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Removing oring from waterproof crowns


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Recently a new member asked how to remove the oring from a waterproof crown. He was redirected to an old YouTube video where the washer was forced out by stuffing in multiple orings into the groove in the crown until it bulged the washer out.

I always thought that method was a waste of good orings.

So I toyed around with the idea of pushing in the washer with a domed staking tool. I first had to soften the old oring by soaking it in acetone for about an hour. Then I selected a domed staking tool with a centre hole just slightly larger than the hub of the crown. The washer is quite malleable and was easily domed in until the rim was smaller than the lip holding it in.

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The next task is to find an oring of the correct size to replace the damaged one.

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That looks a lot easier than the current best practice. Was there any material over the washer like there is in old Seikos? In this pic you see that a strip of metal got torn away when I pushed the washer out. That was pretty nerve wrecking but turned out great. I used a stump from the Horia clone. Now I wonder why did I use a bench vice and not the jewel tool for the pressing.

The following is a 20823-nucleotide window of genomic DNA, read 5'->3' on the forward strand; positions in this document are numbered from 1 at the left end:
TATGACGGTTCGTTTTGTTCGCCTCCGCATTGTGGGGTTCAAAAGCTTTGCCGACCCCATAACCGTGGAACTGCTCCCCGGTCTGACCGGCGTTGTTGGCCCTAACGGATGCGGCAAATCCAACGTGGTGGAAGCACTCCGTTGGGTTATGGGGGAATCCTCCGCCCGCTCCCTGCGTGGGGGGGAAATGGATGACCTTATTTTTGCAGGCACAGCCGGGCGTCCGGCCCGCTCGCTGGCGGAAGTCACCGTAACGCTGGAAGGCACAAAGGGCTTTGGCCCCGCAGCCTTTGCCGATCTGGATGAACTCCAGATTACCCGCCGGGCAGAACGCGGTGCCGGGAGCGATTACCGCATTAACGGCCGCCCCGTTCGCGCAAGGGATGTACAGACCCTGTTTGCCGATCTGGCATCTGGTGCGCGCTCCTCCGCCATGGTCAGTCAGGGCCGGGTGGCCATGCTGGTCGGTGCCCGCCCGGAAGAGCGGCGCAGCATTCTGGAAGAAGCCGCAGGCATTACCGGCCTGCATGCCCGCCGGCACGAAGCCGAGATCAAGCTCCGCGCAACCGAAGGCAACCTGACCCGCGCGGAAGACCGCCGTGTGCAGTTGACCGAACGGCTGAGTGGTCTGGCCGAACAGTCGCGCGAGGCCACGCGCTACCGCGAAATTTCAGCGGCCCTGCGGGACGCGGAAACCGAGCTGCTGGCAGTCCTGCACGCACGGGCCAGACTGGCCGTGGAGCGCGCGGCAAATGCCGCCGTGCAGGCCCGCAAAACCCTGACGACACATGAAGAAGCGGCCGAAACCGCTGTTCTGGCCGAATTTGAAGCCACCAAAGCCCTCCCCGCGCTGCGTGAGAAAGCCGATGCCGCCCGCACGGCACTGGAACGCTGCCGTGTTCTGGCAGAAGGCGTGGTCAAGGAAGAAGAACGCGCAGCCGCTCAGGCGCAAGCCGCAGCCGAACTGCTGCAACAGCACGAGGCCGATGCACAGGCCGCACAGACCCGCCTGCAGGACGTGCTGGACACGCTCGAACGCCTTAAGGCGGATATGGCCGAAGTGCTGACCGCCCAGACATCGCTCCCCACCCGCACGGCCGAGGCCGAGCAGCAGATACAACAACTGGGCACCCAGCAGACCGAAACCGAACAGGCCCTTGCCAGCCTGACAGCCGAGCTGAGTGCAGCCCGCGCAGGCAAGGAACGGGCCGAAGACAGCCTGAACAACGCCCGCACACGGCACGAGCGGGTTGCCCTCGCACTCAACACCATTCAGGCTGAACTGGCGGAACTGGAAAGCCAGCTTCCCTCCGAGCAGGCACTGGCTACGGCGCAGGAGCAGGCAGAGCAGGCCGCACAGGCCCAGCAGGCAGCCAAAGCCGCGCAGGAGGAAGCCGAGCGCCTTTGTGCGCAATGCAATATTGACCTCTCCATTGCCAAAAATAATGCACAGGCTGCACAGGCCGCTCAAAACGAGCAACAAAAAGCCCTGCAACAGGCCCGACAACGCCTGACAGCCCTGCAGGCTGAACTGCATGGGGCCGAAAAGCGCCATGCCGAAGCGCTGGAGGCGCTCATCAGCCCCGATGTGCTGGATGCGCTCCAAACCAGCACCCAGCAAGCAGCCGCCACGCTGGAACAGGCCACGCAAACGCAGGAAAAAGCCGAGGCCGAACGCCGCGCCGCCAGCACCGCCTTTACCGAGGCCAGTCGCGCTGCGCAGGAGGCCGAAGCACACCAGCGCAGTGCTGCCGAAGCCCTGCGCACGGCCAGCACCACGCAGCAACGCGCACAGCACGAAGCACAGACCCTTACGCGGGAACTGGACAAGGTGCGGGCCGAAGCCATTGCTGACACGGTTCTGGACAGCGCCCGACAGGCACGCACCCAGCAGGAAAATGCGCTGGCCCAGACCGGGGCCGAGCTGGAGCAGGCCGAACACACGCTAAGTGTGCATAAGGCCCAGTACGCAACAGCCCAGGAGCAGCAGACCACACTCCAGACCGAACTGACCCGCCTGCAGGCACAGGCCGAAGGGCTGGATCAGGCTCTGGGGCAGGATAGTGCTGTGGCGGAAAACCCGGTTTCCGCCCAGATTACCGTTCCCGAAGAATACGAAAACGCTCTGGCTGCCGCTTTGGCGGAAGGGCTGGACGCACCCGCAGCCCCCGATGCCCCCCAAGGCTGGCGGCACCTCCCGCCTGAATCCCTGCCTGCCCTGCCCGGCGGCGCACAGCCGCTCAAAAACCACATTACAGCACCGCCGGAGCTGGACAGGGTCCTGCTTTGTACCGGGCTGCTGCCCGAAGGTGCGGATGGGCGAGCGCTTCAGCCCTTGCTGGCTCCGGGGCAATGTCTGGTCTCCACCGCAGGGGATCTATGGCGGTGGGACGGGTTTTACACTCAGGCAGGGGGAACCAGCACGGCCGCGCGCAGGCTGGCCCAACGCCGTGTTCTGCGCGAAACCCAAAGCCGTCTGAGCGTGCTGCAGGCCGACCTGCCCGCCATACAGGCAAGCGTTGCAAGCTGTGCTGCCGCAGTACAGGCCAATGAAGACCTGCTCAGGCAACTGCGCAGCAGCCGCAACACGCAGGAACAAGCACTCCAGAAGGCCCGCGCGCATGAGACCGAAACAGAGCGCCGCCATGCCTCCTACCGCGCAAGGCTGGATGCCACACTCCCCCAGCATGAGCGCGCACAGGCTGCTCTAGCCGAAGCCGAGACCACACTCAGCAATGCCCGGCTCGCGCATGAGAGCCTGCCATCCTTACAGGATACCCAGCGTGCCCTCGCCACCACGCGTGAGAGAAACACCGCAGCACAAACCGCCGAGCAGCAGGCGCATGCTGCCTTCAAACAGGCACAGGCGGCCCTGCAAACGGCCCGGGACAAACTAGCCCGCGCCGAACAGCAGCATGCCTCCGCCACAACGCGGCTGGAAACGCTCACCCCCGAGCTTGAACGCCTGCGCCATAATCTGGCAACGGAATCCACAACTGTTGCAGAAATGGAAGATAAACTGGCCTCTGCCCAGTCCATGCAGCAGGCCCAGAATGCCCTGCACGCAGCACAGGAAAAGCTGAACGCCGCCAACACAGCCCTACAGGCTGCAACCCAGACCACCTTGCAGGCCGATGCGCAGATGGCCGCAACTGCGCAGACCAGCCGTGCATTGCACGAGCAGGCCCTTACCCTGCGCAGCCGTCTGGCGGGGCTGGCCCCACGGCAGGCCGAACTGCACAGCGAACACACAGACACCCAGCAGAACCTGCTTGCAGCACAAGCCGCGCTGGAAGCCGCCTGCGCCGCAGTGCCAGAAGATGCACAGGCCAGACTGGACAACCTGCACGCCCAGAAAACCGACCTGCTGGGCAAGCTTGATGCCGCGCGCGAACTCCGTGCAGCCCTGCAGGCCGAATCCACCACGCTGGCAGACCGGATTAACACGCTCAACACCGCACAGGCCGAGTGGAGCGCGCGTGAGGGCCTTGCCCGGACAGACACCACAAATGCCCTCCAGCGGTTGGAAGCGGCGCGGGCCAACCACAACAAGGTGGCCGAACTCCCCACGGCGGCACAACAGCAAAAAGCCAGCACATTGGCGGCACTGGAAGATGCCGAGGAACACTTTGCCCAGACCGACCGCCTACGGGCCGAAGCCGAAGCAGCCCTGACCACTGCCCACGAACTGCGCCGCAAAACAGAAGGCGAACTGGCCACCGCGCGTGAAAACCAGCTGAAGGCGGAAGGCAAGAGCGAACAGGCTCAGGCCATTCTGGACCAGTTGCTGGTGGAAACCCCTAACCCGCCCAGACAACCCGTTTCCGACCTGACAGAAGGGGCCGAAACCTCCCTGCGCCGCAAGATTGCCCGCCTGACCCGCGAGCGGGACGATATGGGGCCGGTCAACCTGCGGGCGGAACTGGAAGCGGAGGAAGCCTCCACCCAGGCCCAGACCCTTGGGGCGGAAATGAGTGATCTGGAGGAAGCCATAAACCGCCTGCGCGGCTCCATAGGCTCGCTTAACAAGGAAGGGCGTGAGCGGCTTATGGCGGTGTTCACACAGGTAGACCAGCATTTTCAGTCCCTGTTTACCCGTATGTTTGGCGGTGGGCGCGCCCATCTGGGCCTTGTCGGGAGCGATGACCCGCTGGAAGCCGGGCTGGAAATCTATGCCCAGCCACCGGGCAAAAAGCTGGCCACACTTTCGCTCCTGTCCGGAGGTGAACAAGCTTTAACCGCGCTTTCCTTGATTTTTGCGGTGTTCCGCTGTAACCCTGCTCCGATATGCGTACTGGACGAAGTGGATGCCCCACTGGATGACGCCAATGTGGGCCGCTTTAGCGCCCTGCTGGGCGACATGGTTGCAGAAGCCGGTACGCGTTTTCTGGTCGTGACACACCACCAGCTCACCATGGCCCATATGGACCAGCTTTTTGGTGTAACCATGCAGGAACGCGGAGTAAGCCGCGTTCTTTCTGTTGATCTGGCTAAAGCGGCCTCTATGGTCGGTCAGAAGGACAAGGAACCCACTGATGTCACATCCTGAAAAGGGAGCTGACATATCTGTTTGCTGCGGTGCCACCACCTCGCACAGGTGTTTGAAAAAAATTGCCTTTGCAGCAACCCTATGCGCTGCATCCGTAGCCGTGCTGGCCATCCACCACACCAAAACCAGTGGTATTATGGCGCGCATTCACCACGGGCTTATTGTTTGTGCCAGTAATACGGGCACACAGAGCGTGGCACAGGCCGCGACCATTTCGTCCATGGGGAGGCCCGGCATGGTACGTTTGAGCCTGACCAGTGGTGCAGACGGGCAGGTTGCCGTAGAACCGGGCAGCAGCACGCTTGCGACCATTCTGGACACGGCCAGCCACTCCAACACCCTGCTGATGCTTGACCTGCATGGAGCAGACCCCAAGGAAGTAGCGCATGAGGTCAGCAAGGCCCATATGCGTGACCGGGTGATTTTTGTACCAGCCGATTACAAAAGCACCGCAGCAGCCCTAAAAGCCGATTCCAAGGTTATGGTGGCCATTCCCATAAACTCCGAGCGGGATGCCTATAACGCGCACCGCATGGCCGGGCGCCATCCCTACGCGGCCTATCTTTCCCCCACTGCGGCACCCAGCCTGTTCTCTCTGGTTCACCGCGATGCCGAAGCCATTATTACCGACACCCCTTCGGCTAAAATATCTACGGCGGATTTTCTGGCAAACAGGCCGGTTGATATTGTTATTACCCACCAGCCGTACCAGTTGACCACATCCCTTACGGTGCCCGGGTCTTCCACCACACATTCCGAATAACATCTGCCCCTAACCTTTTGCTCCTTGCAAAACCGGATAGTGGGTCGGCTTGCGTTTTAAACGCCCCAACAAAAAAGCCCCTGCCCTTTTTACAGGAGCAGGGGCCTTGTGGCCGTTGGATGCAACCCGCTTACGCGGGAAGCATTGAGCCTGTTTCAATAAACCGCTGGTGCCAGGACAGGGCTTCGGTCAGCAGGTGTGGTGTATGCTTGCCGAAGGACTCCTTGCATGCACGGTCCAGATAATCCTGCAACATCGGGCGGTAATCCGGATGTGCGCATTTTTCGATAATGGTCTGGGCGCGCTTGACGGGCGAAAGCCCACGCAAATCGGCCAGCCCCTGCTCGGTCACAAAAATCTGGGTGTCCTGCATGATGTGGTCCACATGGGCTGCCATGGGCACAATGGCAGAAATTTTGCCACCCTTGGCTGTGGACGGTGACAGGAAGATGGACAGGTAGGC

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The rim of the crown was burnished over the washer, forming a kind of lip. That lip is what appears to be torn in your photo. 

I'm not sure if my method would work on all crowns. I might have to modify an old stake to form a more pointed tool for smaller diameter crowns.

But it worked very well on this crown from a Sekonda 30 jewel automatic watch with a Poljot 2616.1h movement. It sure beats all the other methods I've tried.

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